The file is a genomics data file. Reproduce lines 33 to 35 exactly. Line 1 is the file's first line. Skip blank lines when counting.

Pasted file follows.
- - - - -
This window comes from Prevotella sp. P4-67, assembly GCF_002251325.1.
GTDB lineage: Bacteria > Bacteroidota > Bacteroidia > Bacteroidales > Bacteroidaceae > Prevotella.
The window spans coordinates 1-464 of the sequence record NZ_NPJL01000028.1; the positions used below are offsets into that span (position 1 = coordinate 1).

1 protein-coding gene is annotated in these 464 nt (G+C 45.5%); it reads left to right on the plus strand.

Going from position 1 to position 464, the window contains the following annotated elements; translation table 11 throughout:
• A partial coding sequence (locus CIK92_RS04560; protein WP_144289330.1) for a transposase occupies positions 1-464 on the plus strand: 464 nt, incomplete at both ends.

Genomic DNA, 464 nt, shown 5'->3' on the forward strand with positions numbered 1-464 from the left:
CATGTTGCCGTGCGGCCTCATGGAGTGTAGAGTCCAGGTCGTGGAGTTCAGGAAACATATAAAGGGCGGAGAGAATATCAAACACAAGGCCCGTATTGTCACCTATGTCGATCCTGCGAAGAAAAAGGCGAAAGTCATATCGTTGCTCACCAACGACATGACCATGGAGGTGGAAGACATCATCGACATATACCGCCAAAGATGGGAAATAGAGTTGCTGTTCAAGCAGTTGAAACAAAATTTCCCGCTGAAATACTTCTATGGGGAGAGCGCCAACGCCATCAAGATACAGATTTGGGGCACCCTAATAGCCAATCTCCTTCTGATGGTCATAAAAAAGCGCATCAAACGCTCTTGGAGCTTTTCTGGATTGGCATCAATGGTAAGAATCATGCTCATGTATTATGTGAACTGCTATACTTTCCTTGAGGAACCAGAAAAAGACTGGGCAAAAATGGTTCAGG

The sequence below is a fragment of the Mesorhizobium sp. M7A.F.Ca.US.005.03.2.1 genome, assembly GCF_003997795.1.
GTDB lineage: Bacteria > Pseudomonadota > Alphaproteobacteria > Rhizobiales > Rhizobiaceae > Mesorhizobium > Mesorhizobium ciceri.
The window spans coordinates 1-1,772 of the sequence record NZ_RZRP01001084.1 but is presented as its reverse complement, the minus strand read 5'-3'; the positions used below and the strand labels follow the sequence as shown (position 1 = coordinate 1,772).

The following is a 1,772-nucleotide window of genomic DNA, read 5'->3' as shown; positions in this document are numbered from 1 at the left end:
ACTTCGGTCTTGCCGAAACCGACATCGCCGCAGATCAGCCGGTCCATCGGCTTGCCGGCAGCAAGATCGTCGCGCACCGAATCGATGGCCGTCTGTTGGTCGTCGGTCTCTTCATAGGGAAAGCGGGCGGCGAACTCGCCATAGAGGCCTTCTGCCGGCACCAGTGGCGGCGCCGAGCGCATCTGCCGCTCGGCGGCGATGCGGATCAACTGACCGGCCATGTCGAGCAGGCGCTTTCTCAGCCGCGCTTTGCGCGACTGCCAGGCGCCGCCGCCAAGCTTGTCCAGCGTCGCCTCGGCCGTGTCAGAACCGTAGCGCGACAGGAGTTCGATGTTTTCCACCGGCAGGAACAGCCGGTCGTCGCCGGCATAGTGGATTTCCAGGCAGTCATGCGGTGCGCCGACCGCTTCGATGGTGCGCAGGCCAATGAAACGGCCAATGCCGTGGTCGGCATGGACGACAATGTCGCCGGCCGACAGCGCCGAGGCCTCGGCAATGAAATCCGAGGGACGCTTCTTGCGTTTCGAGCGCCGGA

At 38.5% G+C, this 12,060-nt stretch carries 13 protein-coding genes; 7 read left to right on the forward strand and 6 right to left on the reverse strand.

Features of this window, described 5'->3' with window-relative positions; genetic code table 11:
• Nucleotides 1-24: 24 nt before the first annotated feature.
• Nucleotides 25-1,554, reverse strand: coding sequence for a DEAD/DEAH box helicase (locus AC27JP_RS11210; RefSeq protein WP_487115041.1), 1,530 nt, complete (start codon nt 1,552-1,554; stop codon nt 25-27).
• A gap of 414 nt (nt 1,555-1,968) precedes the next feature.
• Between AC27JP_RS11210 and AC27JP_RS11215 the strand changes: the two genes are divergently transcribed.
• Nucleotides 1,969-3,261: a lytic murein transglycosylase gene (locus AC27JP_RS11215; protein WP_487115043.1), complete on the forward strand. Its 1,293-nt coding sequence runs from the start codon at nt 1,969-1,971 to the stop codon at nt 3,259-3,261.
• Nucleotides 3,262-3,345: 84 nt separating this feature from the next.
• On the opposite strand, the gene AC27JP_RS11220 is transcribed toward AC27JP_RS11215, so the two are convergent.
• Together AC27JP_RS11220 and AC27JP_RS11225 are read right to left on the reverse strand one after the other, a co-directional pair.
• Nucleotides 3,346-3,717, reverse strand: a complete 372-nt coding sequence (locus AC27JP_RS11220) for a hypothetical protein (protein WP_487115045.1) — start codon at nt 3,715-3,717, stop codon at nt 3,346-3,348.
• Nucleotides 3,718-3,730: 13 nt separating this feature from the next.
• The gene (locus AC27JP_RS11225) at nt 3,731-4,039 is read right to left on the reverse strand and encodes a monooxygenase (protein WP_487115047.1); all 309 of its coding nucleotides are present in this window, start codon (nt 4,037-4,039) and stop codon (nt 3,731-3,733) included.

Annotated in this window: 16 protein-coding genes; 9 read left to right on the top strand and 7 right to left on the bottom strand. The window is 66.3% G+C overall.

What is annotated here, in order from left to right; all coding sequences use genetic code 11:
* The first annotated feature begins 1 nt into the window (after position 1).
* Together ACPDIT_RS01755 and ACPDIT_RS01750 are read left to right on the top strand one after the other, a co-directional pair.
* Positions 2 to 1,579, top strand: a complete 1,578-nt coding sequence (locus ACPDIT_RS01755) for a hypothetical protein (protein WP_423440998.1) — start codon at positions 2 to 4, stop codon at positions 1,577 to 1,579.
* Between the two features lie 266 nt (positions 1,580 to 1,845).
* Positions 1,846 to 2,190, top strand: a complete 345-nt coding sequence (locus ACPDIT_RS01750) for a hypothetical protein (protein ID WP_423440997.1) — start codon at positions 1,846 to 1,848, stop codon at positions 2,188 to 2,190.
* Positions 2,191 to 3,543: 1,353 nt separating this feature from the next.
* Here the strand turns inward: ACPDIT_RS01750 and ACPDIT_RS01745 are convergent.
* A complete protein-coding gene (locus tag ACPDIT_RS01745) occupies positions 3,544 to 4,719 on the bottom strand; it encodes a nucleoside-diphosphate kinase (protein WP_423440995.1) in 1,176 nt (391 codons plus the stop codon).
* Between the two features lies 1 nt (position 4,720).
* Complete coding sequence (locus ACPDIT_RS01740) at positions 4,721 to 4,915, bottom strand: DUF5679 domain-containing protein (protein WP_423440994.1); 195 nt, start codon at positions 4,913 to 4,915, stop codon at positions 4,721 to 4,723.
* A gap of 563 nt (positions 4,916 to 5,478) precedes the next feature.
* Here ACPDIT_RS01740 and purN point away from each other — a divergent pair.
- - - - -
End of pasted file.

* Positions 1,846 to 2,190, top strand: a complete 345-nt coding sequence (locus ACPDIT_RS01750) for a hypothetical protein (protein ID WP_423440997.1) — start codon at positions 1,846 to 1,848, stop codon at positions 2,188 to 2,190.
* Positions 2,191 to 3,543: 1,353 nt separating this feature from the next.
* Here the strand turns inward: ACPDIT_RS01750 and ACPDIT_RS01745 are convergent.